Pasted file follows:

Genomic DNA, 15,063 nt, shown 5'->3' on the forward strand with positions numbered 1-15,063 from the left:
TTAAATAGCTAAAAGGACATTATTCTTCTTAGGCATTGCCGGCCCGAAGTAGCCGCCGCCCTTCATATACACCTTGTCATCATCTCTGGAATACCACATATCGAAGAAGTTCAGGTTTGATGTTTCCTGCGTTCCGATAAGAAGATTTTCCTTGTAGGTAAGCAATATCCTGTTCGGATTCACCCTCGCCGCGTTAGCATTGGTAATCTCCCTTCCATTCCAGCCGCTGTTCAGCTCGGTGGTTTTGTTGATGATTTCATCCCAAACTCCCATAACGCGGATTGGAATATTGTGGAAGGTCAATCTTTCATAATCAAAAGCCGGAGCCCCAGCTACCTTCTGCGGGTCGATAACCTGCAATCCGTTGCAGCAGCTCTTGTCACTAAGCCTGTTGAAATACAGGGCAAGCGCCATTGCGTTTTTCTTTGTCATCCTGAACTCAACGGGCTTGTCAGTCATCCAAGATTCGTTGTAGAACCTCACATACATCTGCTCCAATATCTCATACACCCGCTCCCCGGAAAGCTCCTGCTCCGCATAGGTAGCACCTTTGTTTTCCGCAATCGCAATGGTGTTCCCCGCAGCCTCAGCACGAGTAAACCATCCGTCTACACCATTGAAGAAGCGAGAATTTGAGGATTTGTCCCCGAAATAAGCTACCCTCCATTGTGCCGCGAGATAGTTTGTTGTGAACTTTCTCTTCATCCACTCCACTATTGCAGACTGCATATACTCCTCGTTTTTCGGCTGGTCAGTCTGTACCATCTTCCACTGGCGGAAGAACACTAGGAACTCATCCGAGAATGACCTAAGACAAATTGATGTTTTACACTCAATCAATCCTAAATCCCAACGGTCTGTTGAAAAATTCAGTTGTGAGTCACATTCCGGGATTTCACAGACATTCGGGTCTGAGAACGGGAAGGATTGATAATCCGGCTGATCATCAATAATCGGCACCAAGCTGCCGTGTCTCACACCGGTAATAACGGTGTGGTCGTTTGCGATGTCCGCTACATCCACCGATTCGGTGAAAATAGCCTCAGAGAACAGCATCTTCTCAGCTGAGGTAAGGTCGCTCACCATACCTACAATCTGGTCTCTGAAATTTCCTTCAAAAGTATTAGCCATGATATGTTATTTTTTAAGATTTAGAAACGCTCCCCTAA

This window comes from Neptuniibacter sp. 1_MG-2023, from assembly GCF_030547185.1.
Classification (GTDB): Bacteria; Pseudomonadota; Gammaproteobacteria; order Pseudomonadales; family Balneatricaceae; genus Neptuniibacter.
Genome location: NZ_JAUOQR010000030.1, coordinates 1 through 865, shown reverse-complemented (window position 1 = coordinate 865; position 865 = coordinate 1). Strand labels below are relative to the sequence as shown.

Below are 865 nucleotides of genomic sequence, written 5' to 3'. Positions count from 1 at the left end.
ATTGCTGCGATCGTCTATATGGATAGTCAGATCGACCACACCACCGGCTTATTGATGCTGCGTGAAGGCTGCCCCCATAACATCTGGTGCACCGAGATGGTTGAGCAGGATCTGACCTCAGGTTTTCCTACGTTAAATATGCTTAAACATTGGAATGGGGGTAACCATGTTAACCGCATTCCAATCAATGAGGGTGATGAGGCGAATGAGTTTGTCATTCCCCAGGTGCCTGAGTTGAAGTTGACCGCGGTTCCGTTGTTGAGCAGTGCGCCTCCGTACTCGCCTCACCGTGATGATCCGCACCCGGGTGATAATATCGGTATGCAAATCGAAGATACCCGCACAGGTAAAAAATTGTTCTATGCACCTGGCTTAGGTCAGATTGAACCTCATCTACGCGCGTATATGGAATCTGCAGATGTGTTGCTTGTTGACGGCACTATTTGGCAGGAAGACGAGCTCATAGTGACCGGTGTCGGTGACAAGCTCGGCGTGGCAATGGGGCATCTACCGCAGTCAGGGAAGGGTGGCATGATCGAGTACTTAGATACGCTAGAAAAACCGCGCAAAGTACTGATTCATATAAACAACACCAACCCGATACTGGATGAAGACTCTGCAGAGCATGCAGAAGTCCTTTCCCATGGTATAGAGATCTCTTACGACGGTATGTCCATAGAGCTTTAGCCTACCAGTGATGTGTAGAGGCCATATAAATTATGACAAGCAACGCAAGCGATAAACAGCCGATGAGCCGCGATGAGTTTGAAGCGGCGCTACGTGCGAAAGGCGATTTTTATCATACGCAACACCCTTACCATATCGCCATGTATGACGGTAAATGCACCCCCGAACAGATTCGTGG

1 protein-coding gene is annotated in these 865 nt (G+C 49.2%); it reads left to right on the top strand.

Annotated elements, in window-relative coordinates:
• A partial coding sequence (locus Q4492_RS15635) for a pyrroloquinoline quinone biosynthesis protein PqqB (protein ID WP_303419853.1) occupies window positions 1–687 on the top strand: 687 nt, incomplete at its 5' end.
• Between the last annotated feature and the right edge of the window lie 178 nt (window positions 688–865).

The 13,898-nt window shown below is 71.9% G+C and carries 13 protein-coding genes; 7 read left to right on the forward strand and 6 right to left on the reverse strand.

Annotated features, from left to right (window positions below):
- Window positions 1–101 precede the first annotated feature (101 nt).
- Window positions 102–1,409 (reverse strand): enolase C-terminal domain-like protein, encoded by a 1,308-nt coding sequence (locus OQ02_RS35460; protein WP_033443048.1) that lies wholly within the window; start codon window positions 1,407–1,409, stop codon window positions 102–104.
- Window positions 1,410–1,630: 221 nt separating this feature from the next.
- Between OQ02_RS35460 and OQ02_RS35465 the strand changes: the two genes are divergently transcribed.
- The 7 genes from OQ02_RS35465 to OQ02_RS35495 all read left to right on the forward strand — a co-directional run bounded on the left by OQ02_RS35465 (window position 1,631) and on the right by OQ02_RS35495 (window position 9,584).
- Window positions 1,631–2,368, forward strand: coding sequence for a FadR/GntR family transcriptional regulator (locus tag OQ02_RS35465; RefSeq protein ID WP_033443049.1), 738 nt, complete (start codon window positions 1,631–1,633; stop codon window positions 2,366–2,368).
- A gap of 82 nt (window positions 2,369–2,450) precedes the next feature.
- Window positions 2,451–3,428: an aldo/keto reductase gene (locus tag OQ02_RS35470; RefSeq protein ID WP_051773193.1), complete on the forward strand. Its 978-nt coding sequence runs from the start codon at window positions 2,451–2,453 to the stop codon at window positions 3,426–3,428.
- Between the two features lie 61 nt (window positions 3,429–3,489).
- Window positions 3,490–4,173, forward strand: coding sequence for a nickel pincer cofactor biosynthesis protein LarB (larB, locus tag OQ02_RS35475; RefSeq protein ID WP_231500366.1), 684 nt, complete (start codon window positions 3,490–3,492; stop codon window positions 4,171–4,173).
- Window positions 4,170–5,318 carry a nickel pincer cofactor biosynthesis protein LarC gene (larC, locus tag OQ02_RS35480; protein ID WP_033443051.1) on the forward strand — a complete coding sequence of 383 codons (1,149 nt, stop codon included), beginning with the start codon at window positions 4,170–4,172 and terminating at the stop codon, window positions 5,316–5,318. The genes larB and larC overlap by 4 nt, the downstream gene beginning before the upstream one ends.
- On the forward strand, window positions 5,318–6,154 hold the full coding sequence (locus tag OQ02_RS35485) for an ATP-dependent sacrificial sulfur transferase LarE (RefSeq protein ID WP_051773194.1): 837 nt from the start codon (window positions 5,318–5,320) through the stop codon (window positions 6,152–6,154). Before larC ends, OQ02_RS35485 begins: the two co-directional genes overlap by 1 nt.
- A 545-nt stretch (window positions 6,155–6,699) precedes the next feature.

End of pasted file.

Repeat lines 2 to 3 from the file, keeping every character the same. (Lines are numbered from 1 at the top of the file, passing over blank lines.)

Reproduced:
TTAAATAGCTAAAAGGACATTATTCTTCTTAGGCATTGCCGGCCCGAAGTAGCCGCCGCCCTTCATATACACCTTGTCATCATCTCTGGAATACCACATATCGAAGAAGTTCAGGTTTGATGTTTCCTGCGTTCCGATAAGAAGATTTTCCTTGTAGGTAAGCAATATCCTGTTCGGATTCACCCTCGCCGCGTTAGCATTGGTAATCTCCCTTCCATTCCAGCCGCTGTTCAGCTCGGTGGTTTTGTTGATGATTTCATCCCAAACTCCCATAACGCGGATTGGAATATTGTGGAAGGTCAATCTTTCATAATCAAAAGCCGGAGCCCCAGCTACCTTCTGCGGGTCGATAACCTGCAATCCGTTGCAGCAGCTCTTGTCACTAAGCCTGTTGAAATACAGGGCAAGCGCCATTGCGTTTTTCTTTGTCATCCTGAACTCAACGGGCTTGTCAGTCATCCAAGATTCGTTGTAGAACCTCACATACATCTGCTCCAATATCTCATACACCCGCTCCCCGGAAAGCTCCTGCTCCGCATAGGTAGCACCTTTGTTTTCCGCAATCGCAATGGTGTTCCCCGCAGCCTCAGCACGAGTAAACCATCCGTCTACACCATTGAAGAAGCGAGAATTTGAGGATTTGTCCCCGAAATAAGCTACCCTCCATTGTGCCGCGAGATAGTTTGTTGTGAACTTTCTCTTCATCCACTCCACTATTGCAGACTGCATATACTCCTCGTTTTTCGGCTGGTCAGTCTGTACCATCTTCCACTGGCGGAAGAACACTAGGAACTCATCCGAGAATGACCTAAGACAAATTGATGTTTTACACTCAATCAATCCTAAATCCCAACGGTCTGTTGAAAAATTCAGTTGTGAGTCACATTCCGGGATTTCACAGACATTCGGGTCTGAGAACGGGAAGGATTGATAATCCGGCTGATCATCAATAATCGGCACCAAGCTGCCGTGTCTCACACCGGTAATAACGGTGTGGTCGTTTGCGATGTCCGCTACATCCACCGATTCGGTGAAAATAGCCTCAGAGAACAGCATCTTCTCAGCTGAGGTAAGGTCGCTCACCATACCTACAATCTGGTCTCTGAAATTTCCTTCAAAAGTATTAGCCATGATATGTTATTTTTTAAGATTTAGAAACGCTCCCCTAA

This window comes from Neptuniibacter sp. 1_MG-2023, from assembly GCF_030547185.1.